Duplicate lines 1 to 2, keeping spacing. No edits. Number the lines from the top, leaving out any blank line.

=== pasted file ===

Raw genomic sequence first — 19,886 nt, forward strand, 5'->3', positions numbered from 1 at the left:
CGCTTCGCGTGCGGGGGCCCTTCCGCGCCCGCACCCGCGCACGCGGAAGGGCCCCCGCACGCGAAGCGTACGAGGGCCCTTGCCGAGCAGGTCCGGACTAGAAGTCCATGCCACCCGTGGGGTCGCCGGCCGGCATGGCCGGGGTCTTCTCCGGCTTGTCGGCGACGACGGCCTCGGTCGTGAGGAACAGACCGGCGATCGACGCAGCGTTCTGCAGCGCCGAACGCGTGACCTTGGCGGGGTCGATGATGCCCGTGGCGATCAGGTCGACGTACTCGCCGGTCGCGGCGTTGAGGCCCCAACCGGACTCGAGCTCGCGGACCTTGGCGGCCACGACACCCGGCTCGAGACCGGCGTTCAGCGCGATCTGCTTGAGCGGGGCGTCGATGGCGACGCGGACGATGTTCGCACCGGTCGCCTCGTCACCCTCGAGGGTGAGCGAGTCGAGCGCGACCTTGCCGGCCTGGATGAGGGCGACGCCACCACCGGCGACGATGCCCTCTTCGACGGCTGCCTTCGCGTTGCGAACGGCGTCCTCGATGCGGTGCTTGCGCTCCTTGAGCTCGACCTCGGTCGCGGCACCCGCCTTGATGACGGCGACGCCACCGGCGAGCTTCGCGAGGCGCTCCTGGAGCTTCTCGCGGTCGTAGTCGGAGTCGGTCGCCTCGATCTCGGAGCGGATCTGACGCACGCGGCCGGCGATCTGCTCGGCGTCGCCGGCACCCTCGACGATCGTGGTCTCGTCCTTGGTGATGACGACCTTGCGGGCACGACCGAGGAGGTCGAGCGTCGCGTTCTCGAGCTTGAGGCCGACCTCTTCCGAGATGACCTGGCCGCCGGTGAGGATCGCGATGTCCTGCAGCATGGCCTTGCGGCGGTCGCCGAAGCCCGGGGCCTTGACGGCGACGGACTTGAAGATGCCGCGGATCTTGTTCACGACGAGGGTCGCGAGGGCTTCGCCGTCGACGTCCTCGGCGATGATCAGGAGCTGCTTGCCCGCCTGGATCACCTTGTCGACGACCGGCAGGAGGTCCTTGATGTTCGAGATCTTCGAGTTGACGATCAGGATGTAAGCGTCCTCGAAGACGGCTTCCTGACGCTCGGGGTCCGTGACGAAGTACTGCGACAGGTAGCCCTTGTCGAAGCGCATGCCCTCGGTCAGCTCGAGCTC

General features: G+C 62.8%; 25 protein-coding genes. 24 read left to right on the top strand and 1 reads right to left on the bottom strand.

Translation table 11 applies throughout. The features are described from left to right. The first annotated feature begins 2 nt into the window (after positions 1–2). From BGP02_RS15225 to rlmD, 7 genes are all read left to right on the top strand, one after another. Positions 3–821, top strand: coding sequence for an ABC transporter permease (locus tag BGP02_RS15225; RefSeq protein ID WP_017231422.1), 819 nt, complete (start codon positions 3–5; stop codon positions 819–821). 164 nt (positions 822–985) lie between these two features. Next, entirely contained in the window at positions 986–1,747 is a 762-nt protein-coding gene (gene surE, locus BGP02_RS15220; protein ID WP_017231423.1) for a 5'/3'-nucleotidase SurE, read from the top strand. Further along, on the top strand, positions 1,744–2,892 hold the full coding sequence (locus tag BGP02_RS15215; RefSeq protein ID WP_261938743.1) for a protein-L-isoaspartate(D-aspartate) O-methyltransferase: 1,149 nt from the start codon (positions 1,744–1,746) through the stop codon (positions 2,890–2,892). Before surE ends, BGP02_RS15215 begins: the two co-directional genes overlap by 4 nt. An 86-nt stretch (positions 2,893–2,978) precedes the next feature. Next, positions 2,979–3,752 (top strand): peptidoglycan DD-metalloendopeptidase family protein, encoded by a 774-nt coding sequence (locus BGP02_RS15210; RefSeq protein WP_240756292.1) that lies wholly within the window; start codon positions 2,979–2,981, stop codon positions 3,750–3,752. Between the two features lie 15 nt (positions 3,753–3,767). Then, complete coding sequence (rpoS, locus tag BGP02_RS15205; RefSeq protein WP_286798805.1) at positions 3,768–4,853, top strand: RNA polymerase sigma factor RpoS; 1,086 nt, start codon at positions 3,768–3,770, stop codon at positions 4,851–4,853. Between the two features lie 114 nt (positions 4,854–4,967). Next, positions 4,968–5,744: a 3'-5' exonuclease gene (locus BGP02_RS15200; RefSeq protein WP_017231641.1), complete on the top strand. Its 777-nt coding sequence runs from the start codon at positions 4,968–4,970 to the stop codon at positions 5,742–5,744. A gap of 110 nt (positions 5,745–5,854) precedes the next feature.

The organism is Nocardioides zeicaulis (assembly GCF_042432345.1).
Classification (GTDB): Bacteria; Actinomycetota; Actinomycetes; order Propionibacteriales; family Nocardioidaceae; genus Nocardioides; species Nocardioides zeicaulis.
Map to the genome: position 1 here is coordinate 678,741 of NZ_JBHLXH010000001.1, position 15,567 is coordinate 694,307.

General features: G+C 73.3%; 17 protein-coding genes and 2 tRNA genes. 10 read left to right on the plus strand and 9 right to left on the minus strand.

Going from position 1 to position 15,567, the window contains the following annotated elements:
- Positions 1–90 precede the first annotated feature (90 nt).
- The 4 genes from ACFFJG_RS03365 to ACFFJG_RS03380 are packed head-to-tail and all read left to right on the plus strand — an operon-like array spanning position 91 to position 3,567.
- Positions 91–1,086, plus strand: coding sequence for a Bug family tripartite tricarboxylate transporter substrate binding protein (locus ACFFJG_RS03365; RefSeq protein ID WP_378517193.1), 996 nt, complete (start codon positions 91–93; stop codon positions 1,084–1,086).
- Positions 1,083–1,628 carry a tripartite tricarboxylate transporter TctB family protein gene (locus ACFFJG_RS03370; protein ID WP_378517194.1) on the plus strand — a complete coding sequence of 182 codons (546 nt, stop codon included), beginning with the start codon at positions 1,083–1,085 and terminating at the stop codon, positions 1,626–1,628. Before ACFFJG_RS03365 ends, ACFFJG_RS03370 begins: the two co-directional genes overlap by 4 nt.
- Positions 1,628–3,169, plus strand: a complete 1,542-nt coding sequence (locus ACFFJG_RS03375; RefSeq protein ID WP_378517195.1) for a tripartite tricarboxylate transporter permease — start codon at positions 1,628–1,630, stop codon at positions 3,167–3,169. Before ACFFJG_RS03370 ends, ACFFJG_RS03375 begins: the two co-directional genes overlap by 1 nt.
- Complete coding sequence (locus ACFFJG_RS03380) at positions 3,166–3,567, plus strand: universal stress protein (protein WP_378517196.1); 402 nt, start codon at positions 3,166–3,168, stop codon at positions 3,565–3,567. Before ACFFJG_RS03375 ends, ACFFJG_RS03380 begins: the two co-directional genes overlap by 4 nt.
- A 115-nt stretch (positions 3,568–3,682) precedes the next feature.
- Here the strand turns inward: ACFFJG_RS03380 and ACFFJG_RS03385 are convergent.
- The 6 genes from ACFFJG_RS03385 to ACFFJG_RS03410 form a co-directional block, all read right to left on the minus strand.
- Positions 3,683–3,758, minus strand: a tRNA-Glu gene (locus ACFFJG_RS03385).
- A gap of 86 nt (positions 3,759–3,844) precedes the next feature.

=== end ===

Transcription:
Raw genomic sequence first — 19,886 nt, forward strand, 5'->3', positions numbered from 1 at the left:
CGCTTCGCGTGCGGGGGCCCTTCCGCGCCCGCACCCGCGCACGCGGAAGGGCCCCCGCACGCGAAGCGTACGAGGGCCCTTGCCGAGCAGGTCCGGACTAGAAGTCCATGCCACCCGTGGGGTCGCCGGCCGGCATGGCCGGGGTCTTCTCCGGCTTGTCGGCGACGACGGCCTCGGTCGTGAGGAACAGACCGGCGATCGACGCAGCGTTCTGCAGCGCCGAACGCGTGACCTTGGCGGGGTCGATGATGCCCGTGGCGATCAGGTCGACGTACTCGCCGGTCGCGGCGTTGAGGCCCCAACCGGACTCGAGCTCGCGGACCTTGGCGGCCACGACACCCGGCTCGAGACCGGCGTTCAGCGCGATCTGCTTGAGCGGGGCGTCGATGGCGACGCGGACGATGTTCGCACCGGTCGCCTCGTCACCCTCGAGGGTGAGCGAGTCGAGCGCGACCTTGCCGGCCTGGATGAGGGCGACGCCACCACCGGCGACGATGCCCTCTTCGACGGCTGCCTTCGCGTTGCGAACGGCGTCCTCGATGCGGTGCTTGCGCTCCTTGAGCTCGACCTCGGTCGCGGCACCCGCCTTGATGACGGCGACGCCACCGGCGAGCTTCGCGAGGCGCTCCTGGAGCTTCTCGCGGTCGTAGTCGGAGTCGGTCGCCTCGATCTCGGAGCGGATCTGACGCACGCGGCCGGCGATCTGCTCGGCGTCGCCGGCACCCTCGACGATCGTGGTCTCGTCCTTGGTGATGACGACCTTGCGGGCACGACCGAGGAGGTCGAGCGTCGCGTTCTCGAGCTTGAGGCCGACCTCTTCCGAGATGACCTGGCCGCCGGTGAGGATCGCGATGTCCTGCAGCATGGCCTTGCGGCGGTCGCCGAAGCCCGGGGCCTTGACGGCGACGGACTTGAAGATGCCGCGGATCTTGTTCACGACGAGGGTCGCGAGGGCTTCGCCGTCGACGTCCTCGGCGATGATCAGGAGCTGCTTGCCCGCCTGGATCACCTTGTCGACGACCGGCAGGAGGTCCTTGATGTTCGAGATCTTCGAGTTGACGATCAGGATGTAAGCGTCCTCGAAGACGGCTTCCTGACGCTCGGGGTCCGTGACGAAGTACTGCGACAGGTAGCCCTTGTCGAAGCGCATGCCCTCGGTCAGCTCGAGCTC